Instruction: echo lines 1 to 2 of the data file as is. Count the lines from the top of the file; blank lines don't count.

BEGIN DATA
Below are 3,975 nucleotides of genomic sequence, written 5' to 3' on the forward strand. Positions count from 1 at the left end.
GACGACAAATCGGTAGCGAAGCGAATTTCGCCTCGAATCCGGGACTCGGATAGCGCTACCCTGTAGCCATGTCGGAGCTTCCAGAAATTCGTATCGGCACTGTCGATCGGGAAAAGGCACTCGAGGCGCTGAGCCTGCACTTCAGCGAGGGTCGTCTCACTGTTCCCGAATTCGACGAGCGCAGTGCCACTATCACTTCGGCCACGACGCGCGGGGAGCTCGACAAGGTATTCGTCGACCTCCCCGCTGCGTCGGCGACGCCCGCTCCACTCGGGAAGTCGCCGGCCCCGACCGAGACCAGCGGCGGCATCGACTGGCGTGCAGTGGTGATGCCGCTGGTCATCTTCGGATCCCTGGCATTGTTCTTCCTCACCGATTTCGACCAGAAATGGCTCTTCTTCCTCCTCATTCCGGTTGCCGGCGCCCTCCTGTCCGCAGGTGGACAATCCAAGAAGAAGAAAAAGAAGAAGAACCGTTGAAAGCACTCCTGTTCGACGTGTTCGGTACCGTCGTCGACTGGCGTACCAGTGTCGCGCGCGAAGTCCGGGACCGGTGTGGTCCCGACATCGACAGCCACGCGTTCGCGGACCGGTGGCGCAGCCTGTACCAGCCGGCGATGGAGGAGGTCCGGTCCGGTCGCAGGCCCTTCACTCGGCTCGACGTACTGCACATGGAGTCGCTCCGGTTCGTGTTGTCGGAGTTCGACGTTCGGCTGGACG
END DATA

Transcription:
Below are 3,975 nucleotides of genomic sequence, written 5' to 3' on the forward strand. Positions count from 1 at the left end.
GACGACAAATCGGTAGCGAAGCGAATTTCGCCTCGAATCCGGGACTCGGATAGCGCTACCCTGTAGCCATGTCGGAGCTTCCAGAAATTCGTATCGGCACTGTCGATCGGGAAAAGGCACTCGAGGCGCTGAGCCTGCACTTCAGCGAGGGTCGTCTCACTGTTCCCGAATTCGACGAGCGCAGTGCCACTATCACTTCGGCCACGACGCGCGGGGAGCTCGACAAGGTATTCGTCGACCTCCCCGCTGCGTCGGCGACGCCCGCTCCACTCGGGAAGTCGCCGGCCCCGACCGAGACCAGCGGCGGCATCGACTGGCGTGCAGTGGTGATGCCGCTGGTCATCTTCGGATCCCTGGCATTGTTCTTCCTCACCGATTTCGACCAGAAATGGCTCTTCTTCCTCCTCATTCCGGTTGCCGGCGCCCTCCTGTCCGCAGGTGGACAATCCAAGAAGAAGAAAAAGAAGAAGAACCGTTGAAAGCACTCCTGTTCGACGTGTTCGGTACCGTCGTCGACTGGCGTACCAGTGTCGCGCGCGAAGTCCGGGACCGGTGTGGTCCCGACATCGACAGCCACGCGTTCGCGGACCGGTGGCGCAGCCTGTACCAGCCGGCGATGGAGGAGGTCCGGTCCGGTCGCAGGCCCTTCACTCGGCTCGACGTACTGCACATGGAGTCGCTCCGGTTCGTGTTGTCGGAGTTCGACGTTCGGCTGGACG